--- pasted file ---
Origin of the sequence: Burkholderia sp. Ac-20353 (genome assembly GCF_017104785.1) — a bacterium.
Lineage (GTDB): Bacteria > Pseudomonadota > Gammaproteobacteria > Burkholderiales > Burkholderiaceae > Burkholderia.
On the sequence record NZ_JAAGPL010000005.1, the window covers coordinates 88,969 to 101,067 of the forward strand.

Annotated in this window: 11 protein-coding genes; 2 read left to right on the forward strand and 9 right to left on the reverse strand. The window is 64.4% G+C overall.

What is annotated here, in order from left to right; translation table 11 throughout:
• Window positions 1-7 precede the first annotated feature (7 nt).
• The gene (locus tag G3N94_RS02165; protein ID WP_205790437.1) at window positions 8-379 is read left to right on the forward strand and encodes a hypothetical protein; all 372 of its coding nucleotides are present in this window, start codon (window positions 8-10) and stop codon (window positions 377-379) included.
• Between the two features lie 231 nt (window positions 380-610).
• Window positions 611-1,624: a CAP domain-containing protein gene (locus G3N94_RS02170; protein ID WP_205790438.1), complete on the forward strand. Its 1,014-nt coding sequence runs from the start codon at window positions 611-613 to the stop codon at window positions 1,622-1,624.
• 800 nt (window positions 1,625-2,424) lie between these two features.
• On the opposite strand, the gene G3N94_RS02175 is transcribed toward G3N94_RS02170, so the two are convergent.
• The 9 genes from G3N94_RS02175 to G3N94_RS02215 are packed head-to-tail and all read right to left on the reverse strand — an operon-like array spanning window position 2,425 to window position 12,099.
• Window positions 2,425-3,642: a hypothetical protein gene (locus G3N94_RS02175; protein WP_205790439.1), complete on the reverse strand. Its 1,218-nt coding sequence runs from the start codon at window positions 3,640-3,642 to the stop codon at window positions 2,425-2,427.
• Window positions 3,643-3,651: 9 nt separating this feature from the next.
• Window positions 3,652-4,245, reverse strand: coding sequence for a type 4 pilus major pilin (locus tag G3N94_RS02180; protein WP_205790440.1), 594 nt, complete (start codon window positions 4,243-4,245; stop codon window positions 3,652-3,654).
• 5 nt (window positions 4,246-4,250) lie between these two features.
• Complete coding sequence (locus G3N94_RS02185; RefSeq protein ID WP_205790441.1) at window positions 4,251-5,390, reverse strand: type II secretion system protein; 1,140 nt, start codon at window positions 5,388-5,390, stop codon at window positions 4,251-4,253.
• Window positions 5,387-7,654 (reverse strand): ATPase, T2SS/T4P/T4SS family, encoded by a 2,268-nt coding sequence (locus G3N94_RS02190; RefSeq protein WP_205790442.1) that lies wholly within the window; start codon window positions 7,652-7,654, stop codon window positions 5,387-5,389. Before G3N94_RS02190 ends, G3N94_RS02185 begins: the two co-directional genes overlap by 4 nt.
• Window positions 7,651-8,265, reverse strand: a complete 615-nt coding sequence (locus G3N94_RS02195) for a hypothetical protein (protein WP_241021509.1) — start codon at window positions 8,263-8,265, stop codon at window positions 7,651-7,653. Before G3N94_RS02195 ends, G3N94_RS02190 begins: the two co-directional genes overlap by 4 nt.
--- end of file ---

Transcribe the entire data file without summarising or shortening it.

Origin of the sequence: Burkholderia sp. Ac-20353 (genome assembly GCF_017104785.1) — a bacterium.
Lineage (GTDB): Bacteria > Pseudomonadota > Gammaproteobacteria > Burkholderiales > Burkholderiaceae > Burkholderia.
On the sequence record NZ_JAAGPL010000005.1, the window covers coordinates 88,969 to 101,067 of the forward strand.

Annotated in this window: 11 protein-coding genes; 2 read left to right on the forward strand and 9 right to left on the reverse strand. The window is 64.4% G+C overall.

What is annotated here, in order from left to right; translation table 11 throughout:
• Window positions 1-7 precede the first annotated feature (7 nt).
• The gene (locus tag G3N94_RS02165; protein ID WP_205790437.1) at window positions 8-379 is read left to right on the forward strand and encodes a hypothetical protein; all 372 of its coding nucleotides are present in this window, start codon (window positions 8-10) and stop codon (window positions 377-379) included.
• Between the two features lie 231 nt (window positions 380-610).
• Window positions 611-1,624: a CAP domain-containing protein gene (locus G3N94_RS02170; protein ID WP_205790438.1), complete on the forward strand. Its 1,014-nt coding sequence runs from the start codon at window positions 611-613 to the stop codon at window positions 1,622-1,624.
• 800 nt (window positions 1,625-2,424) lie between these two features.
• On the opposite strand, the gene G3N94_RS02175 is transcribed toward G3N94_RS02170, so the two are convergent.
• The 9 genes from G3N94_RS02175 to G3N94_RS02215 are packed head-to-tail and all read right to left on the reverse strand — an operon-like array spanning window position 2,425 to window position 12,099.
• Window positions 2,425-3,642: a hypothetical protein gene (locus G3N94_RS02175; protein WP_205790439.1), complete on the reverse strand. Its 1,218-nt coding sequence runs from the start codon at window positions 3,640-3,642 to the stop codon at window positions 2,425-2,427.
• Window positions 3,643-3,651: 9 nt separating this feature from the next.
• Window positions 3,652-4,245, reverse strand: coding sequence for a type 4 pilus major pilin (locus tag G3N94_RS02180; protein WP_205790440.1), 594 nt, complete (start codon window positions 4,243-4,245; stop codon window positions 3,652-3,654).
• 5 nt (window positions 4,246-4,250) lie between these two features.
• Complete coding sequence (locus G3N94_RS02185; RefSeq protein ID WP_205790441.1) at window positions 4,251-5,390, reverse strand: type II secretion system protein; 1,140 nt, start codon at window positions 5,388-5,390, stop codon at window positions 4,251-4,253.
• Window positions 5,387-7,654 (reverse strand): ATPase, T2SS/T4P/T4SS family, encoded by a 2,268-nt coding sequence (locus G3N94_RS02190; RefSeq protein WP_205790442.1) that lies wholly within the window; start codon window positions 7,652-7,654, stop codon window positions 5,387-5,389. Before G3N94_RS02190 ends, G3N94_RS02185 begins: the two co-directional genes overlap by 4 nt.
• Window positions 7,651-8,265, reverse strand: a complete 615-nt coding sequence (locus G3N94_RS02195) for a hypothetical protein (protein WP_241021509.1) — start codon at window positions 8,263-8,265, stop codon at window positions 7,651-7,653. Before G3N94_RS02195 ends, G3N94_RS02190 begins: the two co-directional genes overlap by 4 nt.